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Operations and processes

Practitioners Forum 2019

We provide an overview of five key elements to the operations and processes of good governance - alongside some fantastic guides and templates.

Achieving and maintaining a good standard of governance requires a co-operative to establish robust operations and processes that act as a road-map to signpost its appointed officers to carry on governance in an effective way. Here's five key elements of operations and processes:

Policies and procedures

In addition to the governing document, any co-operative regardless of size, type or business operation will need to establish a range of policies and procedures to support its operation. From developing a detailed set of standing orders to a statement on how the co-operative will embrace equality and diversity, a growing co-operative should continually review and update its policies so that they are clear, workable and complement and develop good governance.

What are the chair of the board's responsibilities?
We've got the answers in our essential guide for a co-operative chair.
Get the guide

Conflict of interest policy – template

Developing a conflict of interest policy for your Society will protect its integrity and decision making process and identify, prevent and resolve conflicts of interest relating to Directors that may interfere with their duties owed to it. Download and amend this template conflict of interest policy.

Whistleblowing policy – template

Whistleblowing is the term used when a person passes on information concerning wrongdoing. In this guidance, we call that “whistleblowing reports” or “raising concerns”. Download and amend this template whistleblowing policy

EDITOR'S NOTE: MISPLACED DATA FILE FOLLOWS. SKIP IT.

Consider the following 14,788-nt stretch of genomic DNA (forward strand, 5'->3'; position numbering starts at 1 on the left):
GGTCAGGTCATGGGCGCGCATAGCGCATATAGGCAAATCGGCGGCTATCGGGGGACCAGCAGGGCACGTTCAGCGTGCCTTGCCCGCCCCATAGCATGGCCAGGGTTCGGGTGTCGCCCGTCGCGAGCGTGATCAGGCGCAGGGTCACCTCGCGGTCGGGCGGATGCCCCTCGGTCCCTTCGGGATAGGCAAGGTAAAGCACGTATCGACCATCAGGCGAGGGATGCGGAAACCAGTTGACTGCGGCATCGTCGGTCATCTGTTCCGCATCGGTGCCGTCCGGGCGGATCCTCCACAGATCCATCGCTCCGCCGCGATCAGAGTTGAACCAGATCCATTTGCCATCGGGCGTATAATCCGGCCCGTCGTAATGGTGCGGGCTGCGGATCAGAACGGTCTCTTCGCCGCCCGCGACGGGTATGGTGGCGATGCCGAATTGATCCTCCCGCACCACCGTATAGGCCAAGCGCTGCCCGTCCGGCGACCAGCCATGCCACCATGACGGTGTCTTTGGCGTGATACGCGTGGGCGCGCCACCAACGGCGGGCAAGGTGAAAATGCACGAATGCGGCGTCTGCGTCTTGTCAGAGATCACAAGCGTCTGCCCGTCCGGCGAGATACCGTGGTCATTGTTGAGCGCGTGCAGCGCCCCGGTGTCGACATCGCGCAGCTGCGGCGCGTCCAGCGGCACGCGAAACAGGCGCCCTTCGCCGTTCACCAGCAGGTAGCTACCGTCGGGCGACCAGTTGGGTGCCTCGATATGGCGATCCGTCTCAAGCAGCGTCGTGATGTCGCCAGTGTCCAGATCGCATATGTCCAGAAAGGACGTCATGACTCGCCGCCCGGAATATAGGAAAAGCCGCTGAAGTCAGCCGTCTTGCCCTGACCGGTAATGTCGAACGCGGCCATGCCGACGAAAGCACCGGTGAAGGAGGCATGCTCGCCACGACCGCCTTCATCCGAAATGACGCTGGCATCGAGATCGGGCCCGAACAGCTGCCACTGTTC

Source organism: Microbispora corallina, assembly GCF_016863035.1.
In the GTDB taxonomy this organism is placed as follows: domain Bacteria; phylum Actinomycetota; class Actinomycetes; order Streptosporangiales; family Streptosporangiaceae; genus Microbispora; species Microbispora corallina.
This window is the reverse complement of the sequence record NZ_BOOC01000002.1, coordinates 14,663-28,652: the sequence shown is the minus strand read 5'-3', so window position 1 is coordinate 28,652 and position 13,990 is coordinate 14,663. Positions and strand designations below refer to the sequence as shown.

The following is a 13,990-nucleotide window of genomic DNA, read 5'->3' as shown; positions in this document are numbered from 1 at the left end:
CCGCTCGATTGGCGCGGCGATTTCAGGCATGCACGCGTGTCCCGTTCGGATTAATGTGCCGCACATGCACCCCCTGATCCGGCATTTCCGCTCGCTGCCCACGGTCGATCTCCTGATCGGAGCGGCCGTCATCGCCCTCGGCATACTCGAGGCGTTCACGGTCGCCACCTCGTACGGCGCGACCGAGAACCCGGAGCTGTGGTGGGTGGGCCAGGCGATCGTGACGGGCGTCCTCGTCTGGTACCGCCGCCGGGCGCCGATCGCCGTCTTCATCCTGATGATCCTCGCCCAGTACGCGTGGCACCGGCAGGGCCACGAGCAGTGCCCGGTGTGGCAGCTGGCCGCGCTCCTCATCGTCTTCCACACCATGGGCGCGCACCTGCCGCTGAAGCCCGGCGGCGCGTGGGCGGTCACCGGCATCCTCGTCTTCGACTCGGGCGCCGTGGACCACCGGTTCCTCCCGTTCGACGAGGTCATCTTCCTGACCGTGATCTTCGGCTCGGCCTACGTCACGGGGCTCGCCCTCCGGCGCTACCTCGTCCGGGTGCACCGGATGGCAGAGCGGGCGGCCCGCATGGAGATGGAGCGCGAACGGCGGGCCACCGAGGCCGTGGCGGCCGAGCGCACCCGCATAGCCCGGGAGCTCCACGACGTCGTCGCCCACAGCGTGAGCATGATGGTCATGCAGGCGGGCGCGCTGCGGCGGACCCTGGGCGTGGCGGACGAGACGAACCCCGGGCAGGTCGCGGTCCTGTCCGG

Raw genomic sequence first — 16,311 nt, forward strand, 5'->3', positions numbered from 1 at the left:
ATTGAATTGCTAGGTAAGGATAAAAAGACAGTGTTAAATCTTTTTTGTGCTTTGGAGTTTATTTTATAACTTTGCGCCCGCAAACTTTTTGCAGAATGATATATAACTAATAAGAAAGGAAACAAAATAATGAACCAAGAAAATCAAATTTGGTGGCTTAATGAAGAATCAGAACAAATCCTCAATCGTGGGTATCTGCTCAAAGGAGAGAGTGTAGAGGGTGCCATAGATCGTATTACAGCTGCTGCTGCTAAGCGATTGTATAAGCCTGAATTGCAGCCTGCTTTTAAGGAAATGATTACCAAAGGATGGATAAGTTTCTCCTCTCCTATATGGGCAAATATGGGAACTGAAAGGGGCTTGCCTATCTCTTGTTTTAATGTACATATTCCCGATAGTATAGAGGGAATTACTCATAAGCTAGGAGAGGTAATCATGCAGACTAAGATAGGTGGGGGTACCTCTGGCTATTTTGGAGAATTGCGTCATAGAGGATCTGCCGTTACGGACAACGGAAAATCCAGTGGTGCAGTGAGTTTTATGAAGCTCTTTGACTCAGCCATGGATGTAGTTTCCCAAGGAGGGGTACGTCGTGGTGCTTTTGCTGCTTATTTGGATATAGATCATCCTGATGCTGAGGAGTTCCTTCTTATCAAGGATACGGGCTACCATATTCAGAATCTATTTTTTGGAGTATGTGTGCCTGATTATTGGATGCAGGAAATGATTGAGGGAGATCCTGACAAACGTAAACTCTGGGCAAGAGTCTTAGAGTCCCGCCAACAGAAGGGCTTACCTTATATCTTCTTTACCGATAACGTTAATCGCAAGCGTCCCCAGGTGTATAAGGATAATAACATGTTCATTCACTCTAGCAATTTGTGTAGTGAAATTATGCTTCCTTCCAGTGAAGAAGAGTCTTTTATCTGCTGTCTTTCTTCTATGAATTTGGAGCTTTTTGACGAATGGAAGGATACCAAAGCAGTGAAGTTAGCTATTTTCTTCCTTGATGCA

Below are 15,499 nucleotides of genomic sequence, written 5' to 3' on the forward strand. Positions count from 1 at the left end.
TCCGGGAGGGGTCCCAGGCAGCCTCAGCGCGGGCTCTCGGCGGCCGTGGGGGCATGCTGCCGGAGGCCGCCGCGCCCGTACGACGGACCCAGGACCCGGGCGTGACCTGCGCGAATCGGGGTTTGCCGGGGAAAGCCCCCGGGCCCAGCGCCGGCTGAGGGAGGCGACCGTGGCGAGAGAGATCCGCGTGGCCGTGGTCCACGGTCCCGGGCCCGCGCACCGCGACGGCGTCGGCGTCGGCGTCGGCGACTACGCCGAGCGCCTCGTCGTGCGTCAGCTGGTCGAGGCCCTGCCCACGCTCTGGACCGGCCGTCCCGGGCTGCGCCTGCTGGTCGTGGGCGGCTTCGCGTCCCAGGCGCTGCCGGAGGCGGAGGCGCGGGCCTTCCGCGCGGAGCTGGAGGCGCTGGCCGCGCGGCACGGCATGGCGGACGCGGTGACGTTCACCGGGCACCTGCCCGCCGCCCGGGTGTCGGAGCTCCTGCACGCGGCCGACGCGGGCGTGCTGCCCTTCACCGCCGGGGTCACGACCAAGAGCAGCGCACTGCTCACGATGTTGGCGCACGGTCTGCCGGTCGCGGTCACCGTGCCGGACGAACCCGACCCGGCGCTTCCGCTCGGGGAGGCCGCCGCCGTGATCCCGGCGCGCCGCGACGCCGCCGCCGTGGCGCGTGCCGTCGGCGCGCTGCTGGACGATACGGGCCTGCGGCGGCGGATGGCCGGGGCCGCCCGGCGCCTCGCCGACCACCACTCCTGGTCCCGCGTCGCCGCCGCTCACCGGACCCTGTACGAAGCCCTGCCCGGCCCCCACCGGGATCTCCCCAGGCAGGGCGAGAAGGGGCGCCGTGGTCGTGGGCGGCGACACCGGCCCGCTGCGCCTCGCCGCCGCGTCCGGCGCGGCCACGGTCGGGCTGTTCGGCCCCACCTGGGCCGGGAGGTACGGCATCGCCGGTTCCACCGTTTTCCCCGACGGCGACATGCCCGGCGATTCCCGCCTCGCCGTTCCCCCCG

Checks and balances

A key aspect of good corporate governance is to ensure that any co-operative has the appropriate checks and balances in place to support its Board to act in the co-operative's best interests. These checks and balances will depend on the complexity of a co-operative's governance structure but include ensuring, where appropriate, that there is a clear delination between the key roles of chief executive and chair and that there are effective mechanisms in place to evaluate the performance of the board.

Why is risk management important?
Effective risk management provides an early warning system for organisations in an uncertain environment. Read our guidance.

Structure and plan

The Board is responsible for ensuring that its co-operative has an appropriate system of governance in place and establish frameworks for risk management and internal controls that are delegated, as appropriate, to committees who can oversee this work.  This framework will depend on the co-operative's size and complexity but at a fundamental level will play a key role in the management of risks that may impact the Board being able to carry out its role effectively.


Effective decision-making happens when people in clearly defined roles have clear objectives and priorities and are supported with the appropriate resources and processes in place to make them. Asking questions like those below (and knowing/finding the answers) will enable a growing co-operative to operate effectively:

  • Who is empowered to make which decision?
  • Who must they consult when they make those decisions?
  • What process must they use to make and record each decision?
  • How will outcomes be monitored?
  • How will effectiveness of the decision-making process be monitored?

Sociocracy for co-operatives

Sociocracy, also known as dynamic governance, is a values-based governance system centered on the concept of equal voice (every member heard). Read our guidance on how your co-op could start to adopt it.


In order to operate as an effective board, it must be able to do so in an environment where its members adopt and observe appropriate boardroom behaviours. Developing appropriate behaviours is a continual process that all co-operatives must develop as part of their systems of governance and is especially important for co-operatives operating through a period of growth, change or expansion when effective decision-making is often at its most important.

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